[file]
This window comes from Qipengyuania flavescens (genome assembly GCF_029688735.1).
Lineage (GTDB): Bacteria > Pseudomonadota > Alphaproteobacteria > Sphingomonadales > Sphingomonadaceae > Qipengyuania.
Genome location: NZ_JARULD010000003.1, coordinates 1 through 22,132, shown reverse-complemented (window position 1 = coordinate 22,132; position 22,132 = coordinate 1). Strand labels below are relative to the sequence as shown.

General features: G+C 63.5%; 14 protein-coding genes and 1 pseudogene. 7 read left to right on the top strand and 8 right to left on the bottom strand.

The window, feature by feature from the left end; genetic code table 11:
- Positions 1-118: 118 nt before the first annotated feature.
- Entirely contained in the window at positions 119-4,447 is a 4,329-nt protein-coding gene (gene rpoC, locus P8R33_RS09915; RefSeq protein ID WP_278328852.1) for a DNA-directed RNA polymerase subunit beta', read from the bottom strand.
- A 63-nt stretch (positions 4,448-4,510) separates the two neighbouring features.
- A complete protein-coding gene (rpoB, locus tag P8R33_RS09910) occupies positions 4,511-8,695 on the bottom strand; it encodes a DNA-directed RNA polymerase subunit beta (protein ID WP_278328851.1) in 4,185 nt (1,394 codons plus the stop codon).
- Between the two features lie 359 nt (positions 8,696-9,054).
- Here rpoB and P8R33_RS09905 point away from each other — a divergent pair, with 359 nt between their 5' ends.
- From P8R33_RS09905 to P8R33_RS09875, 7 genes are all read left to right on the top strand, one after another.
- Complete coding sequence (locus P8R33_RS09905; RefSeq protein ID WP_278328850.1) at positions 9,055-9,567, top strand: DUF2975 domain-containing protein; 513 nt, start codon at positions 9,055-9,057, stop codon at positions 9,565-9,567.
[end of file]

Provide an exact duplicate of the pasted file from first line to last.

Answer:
This window comes from Qipengyuania flavescens (genome assembly GCF_029688735.1).
Lineage (GTDB): Bacteria > Pseudomonadota > Alphaproteobacteria > Sphingomonadales > Sphingomonadaceae > Qipengyuania.
Genome location: NZ_JARULD010000003.1, coordinates 1 through 22,132, shown reverse-complemented (window position 1 = coordinate 22,132; position 22,132 = coordinate 1). Strand labels below are relative to the sequence as shown.

General features: G+C 63.5%; 14 protein-coding genes and 1 pseudogene. 7 read left to right on the top strand and 8 right to left on the bottom strand.

The window, feature by feature from the left end; genetic code table 11:
- Positions 1-118: 118 nt before the first annotated feature.
- Entirely contained in the window at positions 119-4,447 is a 4,329-nt protein-coding gene (gene rpoC, locus P8R33_RS09915; RefSeq protein ID WP_278328852.1) for a DNA-directed RNA polymerase subunit beta', read from the bottom strand.
- A 63-nt stretch (positions 4,448-4,510) separates the two neighbouring features.
- A complete protein-coding gene (rpoB, locus tag P8R33_RS09910) occupies positions 4,511-8,695 on the bottom strand; it encodes a DNA-directed RNA polymerase subunit beta (protein ID WP_278328851.1) in 4,185 nt (1,394 codons plus the stop codon).
- Between the two features lie 359 nt (positions 8,696-9,054).
- Here rpoB and P8R33_RS09905 point away from each other — a divergent pair, with 359 nt between their 5' ends.
- From P8R33_RS09905 to P8R33_RS09875, 7 genes are all read left to right on the top strand, one after another.
- Complete coding sequence (locus P8R33_RS09905; RefSeq protein ID WP_278328850.1) at positions 9,055-9,567, top strand: DUF2975 domain-containing protein; 513 nt, start codon at positions 9,055-9,057, stop codon at positions 9,565-9,567.